(Claudia Roth Pierpont’s article appeared in the New Yorkers, 10/19.)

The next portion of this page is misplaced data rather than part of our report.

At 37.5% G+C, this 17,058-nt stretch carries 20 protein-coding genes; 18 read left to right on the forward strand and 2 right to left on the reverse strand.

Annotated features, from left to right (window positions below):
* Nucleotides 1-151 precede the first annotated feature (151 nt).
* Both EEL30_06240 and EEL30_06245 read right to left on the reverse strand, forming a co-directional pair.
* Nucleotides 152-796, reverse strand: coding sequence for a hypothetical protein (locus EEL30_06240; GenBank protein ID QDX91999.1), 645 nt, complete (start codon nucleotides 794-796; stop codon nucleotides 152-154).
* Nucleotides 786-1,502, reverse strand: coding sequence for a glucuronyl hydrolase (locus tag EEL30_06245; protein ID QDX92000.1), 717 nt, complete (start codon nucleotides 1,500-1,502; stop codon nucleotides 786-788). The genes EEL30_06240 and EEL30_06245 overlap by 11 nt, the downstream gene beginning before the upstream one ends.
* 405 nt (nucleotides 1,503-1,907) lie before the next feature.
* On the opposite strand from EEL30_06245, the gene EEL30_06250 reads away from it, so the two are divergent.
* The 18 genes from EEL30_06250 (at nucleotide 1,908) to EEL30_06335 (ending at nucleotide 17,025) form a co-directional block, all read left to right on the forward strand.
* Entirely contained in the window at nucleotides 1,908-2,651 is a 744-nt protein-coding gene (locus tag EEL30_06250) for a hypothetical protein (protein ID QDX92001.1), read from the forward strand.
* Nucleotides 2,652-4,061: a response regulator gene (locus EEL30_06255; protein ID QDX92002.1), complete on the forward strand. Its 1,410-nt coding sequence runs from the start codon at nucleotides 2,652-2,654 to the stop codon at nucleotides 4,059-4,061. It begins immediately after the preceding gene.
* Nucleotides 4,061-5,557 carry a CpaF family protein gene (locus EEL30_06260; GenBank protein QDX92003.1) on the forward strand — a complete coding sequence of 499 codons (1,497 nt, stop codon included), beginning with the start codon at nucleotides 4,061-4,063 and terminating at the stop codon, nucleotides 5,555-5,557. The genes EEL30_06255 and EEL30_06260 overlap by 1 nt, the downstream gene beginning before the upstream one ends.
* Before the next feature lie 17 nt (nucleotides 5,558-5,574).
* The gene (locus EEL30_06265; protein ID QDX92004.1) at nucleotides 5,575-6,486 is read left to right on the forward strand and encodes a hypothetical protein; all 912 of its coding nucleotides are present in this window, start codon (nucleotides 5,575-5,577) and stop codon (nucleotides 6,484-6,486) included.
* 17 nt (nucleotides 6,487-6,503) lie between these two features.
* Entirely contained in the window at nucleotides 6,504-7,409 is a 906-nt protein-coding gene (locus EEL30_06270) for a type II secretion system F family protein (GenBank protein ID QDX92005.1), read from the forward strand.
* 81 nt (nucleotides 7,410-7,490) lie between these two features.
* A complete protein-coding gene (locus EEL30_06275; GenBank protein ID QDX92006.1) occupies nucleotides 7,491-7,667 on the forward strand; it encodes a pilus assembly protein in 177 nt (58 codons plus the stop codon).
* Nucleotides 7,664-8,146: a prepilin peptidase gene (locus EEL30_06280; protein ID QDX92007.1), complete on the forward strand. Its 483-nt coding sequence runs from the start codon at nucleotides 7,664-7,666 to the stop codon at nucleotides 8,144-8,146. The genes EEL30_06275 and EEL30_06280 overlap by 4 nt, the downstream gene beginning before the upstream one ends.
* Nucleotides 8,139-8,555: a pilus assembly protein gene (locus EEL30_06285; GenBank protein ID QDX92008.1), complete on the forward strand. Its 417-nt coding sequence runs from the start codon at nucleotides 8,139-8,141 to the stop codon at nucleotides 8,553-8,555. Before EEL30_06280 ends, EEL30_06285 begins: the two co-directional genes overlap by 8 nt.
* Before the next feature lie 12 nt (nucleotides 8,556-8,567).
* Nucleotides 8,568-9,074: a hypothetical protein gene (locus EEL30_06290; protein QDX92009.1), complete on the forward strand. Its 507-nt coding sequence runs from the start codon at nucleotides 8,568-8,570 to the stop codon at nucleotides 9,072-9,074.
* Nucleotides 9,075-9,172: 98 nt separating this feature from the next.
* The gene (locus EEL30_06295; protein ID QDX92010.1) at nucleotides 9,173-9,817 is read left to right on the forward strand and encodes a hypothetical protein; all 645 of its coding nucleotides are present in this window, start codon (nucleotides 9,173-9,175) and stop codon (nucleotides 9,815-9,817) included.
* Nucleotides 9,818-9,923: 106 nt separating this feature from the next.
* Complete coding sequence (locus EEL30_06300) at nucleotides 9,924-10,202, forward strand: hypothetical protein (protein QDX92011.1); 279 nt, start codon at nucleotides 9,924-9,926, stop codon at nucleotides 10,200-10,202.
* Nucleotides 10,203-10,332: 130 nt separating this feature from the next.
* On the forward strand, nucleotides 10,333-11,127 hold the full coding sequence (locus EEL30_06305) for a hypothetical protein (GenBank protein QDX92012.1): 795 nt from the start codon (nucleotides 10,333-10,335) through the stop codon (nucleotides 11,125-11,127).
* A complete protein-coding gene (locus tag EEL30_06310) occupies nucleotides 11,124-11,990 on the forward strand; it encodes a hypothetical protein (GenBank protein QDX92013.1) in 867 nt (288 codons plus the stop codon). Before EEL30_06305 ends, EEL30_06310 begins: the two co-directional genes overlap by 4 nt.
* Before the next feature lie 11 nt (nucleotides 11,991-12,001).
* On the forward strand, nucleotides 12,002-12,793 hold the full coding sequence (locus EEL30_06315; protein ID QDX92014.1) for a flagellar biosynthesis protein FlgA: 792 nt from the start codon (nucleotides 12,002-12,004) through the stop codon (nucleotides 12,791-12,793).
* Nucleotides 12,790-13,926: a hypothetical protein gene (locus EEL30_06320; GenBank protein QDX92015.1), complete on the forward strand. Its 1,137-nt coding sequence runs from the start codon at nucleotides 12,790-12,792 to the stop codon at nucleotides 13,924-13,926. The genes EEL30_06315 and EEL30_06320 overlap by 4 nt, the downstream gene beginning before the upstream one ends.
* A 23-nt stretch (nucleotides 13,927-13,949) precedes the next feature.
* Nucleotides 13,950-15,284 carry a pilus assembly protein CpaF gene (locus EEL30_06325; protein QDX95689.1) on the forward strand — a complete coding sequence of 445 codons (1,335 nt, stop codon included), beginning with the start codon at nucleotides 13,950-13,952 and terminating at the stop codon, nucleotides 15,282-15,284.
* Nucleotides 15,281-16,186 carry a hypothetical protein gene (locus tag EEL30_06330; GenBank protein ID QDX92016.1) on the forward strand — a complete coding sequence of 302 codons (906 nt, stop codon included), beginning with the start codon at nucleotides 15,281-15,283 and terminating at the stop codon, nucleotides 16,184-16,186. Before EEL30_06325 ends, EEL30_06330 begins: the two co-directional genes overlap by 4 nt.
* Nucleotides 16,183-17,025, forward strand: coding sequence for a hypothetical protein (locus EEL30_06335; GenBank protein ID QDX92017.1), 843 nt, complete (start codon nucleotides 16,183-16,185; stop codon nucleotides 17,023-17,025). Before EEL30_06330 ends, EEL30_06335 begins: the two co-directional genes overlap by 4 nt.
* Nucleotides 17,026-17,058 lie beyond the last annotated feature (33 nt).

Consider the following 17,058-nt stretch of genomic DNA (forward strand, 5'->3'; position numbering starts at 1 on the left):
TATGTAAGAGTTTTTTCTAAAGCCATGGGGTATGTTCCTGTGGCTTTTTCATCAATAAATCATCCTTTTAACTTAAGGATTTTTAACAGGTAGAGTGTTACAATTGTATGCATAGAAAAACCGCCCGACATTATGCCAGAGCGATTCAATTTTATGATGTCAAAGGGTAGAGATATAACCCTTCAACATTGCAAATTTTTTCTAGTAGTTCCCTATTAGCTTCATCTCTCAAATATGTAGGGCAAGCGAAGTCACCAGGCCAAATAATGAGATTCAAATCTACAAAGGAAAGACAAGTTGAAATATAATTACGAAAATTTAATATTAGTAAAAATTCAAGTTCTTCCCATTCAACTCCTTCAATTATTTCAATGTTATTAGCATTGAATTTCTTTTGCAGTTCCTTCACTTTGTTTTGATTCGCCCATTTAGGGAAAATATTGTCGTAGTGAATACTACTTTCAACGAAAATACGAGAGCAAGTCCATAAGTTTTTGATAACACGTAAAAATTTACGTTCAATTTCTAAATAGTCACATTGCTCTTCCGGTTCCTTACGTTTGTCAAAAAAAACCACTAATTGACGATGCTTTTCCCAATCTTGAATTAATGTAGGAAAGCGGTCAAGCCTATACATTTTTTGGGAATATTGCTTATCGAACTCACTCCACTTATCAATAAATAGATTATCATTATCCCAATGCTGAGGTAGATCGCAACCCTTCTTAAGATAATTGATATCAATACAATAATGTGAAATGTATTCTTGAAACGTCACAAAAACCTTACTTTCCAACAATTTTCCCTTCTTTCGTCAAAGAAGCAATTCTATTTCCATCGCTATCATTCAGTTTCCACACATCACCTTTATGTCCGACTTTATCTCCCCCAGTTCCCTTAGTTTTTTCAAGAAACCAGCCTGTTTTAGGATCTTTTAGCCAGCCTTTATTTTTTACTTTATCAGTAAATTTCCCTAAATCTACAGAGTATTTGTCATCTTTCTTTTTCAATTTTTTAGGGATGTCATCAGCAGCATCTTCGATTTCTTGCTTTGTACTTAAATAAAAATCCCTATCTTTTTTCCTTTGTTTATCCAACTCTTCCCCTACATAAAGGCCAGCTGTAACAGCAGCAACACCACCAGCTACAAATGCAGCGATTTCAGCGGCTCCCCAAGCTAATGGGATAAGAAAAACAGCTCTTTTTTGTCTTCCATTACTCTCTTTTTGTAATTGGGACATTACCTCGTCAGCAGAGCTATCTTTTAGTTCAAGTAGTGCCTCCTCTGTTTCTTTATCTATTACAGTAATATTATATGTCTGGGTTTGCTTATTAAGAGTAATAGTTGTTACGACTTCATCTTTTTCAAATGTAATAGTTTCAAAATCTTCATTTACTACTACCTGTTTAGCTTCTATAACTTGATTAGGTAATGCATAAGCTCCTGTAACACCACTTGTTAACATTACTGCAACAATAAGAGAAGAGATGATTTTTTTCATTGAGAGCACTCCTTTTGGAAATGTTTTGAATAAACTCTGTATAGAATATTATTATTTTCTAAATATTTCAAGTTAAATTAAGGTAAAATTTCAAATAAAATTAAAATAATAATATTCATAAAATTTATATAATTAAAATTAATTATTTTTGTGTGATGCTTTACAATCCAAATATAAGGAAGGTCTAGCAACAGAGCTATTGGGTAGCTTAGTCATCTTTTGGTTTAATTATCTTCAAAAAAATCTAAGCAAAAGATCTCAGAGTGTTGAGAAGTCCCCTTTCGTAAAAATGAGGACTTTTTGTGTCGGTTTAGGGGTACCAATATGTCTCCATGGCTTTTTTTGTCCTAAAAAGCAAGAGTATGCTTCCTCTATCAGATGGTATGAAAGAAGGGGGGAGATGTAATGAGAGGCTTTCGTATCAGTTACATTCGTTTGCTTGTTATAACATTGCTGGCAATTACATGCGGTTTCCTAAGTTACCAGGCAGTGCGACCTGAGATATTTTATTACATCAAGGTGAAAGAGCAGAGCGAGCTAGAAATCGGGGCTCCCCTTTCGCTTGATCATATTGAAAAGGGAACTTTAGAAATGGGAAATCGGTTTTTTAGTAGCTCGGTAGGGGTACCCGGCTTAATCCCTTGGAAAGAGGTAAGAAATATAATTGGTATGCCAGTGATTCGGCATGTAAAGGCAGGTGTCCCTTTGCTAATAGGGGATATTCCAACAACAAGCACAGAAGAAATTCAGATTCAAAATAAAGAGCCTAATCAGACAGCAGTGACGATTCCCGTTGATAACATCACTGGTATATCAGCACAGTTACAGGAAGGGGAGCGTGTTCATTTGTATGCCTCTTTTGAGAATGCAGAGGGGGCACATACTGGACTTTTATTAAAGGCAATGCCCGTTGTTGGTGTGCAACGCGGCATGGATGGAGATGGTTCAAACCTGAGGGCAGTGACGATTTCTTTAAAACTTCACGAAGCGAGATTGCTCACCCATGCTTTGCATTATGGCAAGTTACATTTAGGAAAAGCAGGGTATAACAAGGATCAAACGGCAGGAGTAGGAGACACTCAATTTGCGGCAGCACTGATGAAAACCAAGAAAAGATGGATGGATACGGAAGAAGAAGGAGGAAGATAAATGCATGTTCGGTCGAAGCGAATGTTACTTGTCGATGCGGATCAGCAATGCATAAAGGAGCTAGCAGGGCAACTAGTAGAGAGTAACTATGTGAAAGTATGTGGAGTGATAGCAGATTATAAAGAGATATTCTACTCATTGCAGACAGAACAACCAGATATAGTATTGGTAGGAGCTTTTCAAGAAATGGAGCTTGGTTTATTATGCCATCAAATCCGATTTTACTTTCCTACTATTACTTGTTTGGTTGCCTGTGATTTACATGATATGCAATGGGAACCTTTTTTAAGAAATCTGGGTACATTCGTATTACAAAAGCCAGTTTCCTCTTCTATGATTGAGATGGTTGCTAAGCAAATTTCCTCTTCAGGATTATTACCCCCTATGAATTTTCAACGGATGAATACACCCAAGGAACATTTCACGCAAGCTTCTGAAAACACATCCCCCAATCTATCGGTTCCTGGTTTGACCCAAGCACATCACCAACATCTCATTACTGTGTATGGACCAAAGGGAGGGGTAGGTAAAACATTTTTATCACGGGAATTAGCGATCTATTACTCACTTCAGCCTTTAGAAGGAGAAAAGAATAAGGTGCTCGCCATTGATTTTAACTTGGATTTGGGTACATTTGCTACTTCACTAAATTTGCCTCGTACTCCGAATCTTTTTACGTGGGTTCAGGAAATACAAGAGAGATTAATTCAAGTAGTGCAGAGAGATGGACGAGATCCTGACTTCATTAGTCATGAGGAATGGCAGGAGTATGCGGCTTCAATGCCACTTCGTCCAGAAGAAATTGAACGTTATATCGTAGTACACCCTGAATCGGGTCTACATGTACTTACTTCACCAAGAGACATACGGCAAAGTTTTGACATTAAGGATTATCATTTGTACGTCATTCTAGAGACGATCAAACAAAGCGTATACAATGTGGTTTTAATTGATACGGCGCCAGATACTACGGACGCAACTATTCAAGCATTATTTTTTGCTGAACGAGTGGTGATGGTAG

Travelling from Germany to the Paris International Exposition, in the summer of 1937, Leni Riefenstahl went under an assumed name. She had no desire to confront reporters. In Paris, she won the fair’s gold medal for a film she had directed, a documentary-style celebration of the Nazi Party congress three years earlier. Yet she was also forced to defend herself, in interviews, not against her Nazi ties but against the swirling rumors that she had fallen into disgrace with the leaders of the Reich. Was it true that Goebbels had repudiated her? Were some upper-echelon Nazis unhappy that a woman wielded so much power? On her way back to Berlin, exhausted, she stopped off in Berchtesgaden, where she was escorted to Adolf Hitler’s mountain retreat, so that she could describe her trip to the one man whose support for her was absolute.
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